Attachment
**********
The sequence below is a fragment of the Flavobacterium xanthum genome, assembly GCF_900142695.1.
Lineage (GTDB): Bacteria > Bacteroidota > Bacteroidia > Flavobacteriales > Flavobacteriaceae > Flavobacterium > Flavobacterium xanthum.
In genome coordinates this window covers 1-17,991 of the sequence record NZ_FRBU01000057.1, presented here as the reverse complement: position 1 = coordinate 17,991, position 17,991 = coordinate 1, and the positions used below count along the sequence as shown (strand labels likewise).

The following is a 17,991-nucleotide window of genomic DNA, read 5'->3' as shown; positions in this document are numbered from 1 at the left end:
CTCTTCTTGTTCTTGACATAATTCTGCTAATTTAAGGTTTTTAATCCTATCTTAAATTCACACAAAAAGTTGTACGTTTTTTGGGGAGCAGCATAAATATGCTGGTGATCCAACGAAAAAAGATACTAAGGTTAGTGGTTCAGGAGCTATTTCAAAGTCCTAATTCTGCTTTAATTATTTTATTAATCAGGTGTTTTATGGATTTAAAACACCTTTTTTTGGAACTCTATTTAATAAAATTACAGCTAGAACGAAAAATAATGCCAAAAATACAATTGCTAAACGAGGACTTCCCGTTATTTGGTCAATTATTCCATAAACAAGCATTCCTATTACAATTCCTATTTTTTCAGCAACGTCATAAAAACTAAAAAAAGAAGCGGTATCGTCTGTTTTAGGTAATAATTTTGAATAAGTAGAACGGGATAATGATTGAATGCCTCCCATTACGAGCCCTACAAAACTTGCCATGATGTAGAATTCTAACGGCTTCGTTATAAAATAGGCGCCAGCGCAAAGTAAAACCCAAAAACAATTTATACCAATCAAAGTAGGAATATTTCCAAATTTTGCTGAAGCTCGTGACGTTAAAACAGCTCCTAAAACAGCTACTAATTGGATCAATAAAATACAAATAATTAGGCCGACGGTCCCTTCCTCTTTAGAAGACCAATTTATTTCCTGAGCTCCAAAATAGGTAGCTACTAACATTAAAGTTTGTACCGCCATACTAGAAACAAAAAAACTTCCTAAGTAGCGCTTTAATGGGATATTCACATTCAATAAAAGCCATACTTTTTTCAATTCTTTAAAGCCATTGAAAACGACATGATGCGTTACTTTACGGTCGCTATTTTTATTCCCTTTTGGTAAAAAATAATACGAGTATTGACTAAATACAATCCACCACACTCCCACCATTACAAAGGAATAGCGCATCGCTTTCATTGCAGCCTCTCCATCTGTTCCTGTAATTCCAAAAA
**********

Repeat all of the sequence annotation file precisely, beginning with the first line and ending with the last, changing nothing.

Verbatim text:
The sequence below is a fragment of the Flavobacterium xanthum genome, assembly GCF_900142695.1.
Lineage (GTDB): Bacteria > Bacteroidota > Bacteroidia > Flavobacteriales > Flavobacteriaceae > Flavobacterium > Flavobacterium xanthum.
In genome coordinates this window covers 1-17,991 of the sequence record NZ_FRBU01000057.1, presented here as the reverse complement: position 1 = coordinate 17,991, position 17,991 = coordinate 1, and the positions used below count along the sequence as shown (strand labels likewise).

The following is a 17,991-nucleotide window of genomic DNA, read 5'->3' as shown; positions in this document are numbered from 1 at the left end:
CTCTTCTTGTTCTTGACATAATTCTGCTAATTTAAGGTTTTTAATCCTATCTTAAATTCACACAAAAAGTTGTACGTTTTTTGGGGAGCAGCATAAATATGCTGGTGATCCAACGAAAAAAGATACTAAGGTTAGTGGTTCAGGAGCTATTTCAAAGTCCTAATTCTGCTTTAATTATTTTATTAATCAGGTGTTTTATGGATTTAAAACACCTTTTTTTGGAACTCTATTTAATAAAATTACAGCTAGAACGAAAAATAATGCCAAAAATACAATTGCTAAACGAGGACTTCCCGTTATTTGGTCAATTATTCCATAAACAAGCATTCCTATTACAATTCCTATTTTTTCAGCAACGTCATAAAAACTAAAAAAAGAAGCGGTATCGTCTGTTTTAGGTAATAATTTTGAATAAGTAGAACGGGATAATGATTGAATGCCTCCCATTACGAGCCCTACAAAACTTGCCATGATGTAGAATTCTAACGGCTTCGTTATAAAATAGGCGCCAGCGCAAAGTAAAACCCAAAAACAATTTATACCAATCAAAGTAGGAATATTTCCAAATTTTGCTGAAGCTCGTGACGTTAAAACAGCTCCTAAAACAGCTACTAATTGGATCAATAAAATACAAATAATTAGGCCGACGGTCCCTTCCTCTTTAGAAGACCAATTTATTTCCTGAGCTCCAAAATAGGTAGCTACTAACATTAAAGTTTGTACCGCCATACTAGAAACAAAAAAACTTCCTAAGTAGCGCTTTAATGGGATATTCACATTCAATAAAAGCCATACTTTTTTCAATTCTTTAAAGCCATTGAAAACGACATGATGCGTTACTTTACGGTCGCTATTTTTATTCCCTTTTGGTAAAAAATAATACGAGTATTGACTAAATACAATCCACCACACTCCCACCATTACAAAGGAATAGCGCATCGCTTTCATTGCAGCCTCTCCATCTGTTCCTGTAATTCCAAAAA